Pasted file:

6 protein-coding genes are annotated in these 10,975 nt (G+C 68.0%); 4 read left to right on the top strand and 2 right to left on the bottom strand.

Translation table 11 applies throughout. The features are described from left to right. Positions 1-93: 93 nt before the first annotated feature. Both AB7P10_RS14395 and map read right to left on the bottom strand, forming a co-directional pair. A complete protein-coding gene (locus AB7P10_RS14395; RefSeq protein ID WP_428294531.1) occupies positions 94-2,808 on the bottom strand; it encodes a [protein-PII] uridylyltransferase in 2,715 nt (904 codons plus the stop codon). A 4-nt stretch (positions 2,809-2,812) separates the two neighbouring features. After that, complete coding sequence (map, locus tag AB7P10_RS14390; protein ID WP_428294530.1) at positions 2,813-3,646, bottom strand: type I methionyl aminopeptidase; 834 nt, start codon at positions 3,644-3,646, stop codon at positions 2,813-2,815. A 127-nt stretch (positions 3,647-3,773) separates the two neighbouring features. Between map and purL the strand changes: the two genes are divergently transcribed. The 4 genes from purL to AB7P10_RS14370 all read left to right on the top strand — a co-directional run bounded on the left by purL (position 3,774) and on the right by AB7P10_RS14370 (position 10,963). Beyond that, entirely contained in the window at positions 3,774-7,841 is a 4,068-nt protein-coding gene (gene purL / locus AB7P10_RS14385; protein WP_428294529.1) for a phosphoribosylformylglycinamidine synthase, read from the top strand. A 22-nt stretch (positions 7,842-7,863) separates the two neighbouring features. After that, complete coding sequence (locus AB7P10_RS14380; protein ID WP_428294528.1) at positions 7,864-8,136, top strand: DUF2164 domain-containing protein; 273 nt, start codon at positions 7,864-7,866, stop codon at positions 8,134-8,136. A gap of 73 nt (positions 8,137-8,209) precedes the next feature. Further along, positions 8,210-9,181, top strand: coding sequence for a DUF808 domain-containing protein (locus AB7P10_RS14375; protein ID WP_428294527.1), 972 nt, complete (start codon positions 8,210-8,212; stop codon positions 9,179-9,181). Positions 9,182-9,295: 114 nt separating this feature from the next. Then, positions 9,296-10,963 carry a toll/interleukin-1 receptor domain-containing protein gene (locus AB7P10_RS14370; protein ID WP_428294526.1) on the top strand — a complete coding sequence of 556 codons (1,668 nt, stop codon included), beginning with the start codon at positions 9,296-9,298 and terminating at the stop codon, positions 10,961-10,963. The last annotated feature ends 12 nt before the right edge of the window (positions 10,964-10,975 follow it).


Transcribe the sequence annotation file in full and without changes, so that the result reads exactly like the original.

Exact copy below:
6 protein-coding genes are annotated in these 10,975 nt (G+C 68.0%); 4 read left to right on the top strand and 2 right to left on the bottom strand.

Translation table 11 applies throughout. The features are described from left to right. Positions 1-93: 93 nt before the first annotated feature. Both AB7P10_RS14395 and map read right to left on the bottom strand, forming a co-directional pair. A complete protein-coding gene (locus AB7P10_RS14395; RefSeq protein ID WP_428294531.1) occupies positions 94-2,808 on the bottom strand; it encodes a [protein-PII] uridylyltransferase in 2,715 nt (904 codons plus the stop codon). A 4-nt stretch (positions 2,809-2,812) separates the two neighbouring features. After that, complete coding sequence (map, locus tag AB7P10_RS14390; protein ID WP_428294530.1) at positions 2,813-3,646, bottom strand: type I methionyl aminopeptidase; 834 nt, start codon at positions 3,644-3,646, stop codon at positions 2,813-2,815. A 127-nt stretch (positions 3,647-3,773) separates the two neighbouring features. Between map and purL the strand changes: the two genes are divergently transcribed. The 4 genes from purL to AB7P10_RS14370 all read left to right on the top strand — a co-directional run bounded on the left by purL (position 3,774) and on the right by AB7P10_RS14370 (position 10,963). Beyond that, entirely contained in the window at positions 3,774-7,841 is a 4,068-nt protein-coding gene (gene purL / locus AB7P10_RS14385; protein WP_428294529.1) for a phosphoribosylformylglycinamidine synthase, read from the top strand. A 22-nt stretch (positions 7,842-7,863) separates the two neighbouring features. After that, complete coding sequence (locus AB7P10_RS14380; protein ID WP_428294528.1) at positions 7,864-8,136, top strand: DUF2164 domain-containing protein; 273 nt, start codon at positions 7,864-7,866, stop codon at positions 8,134-8,136. A gap of 73 nt (positions 8,137-8,209) precedes the next feature. Further along, positions 8,210-9,181, top strand: coding sequence for a DUF808 domain-containing protein (locus AB7P10_RS14375; protein ID WP_428294527.1), 972 nt, complete (start codon positions 8,210-8,212; stop codon positions 9,179-9,181). Positions 9,182-9,295: 114 nt separating this feature from the next. Then, positions 9,296-10,963 carry a toll/interleukin-1 receptor domain-containing protein gene (locus AB7P10_RS14370; protein ID WP_428294526.1) on the top strand — a complete coding sequence of 556 codons (1,668 nt, stop codon included), beginning with the start codon at positions 9,296-9,298 and terminating at the stop codon, positions 10,961-10,963. The last annotated feature ends 12 nt before the right edge of the window (positions 10,964-10,975 follow it).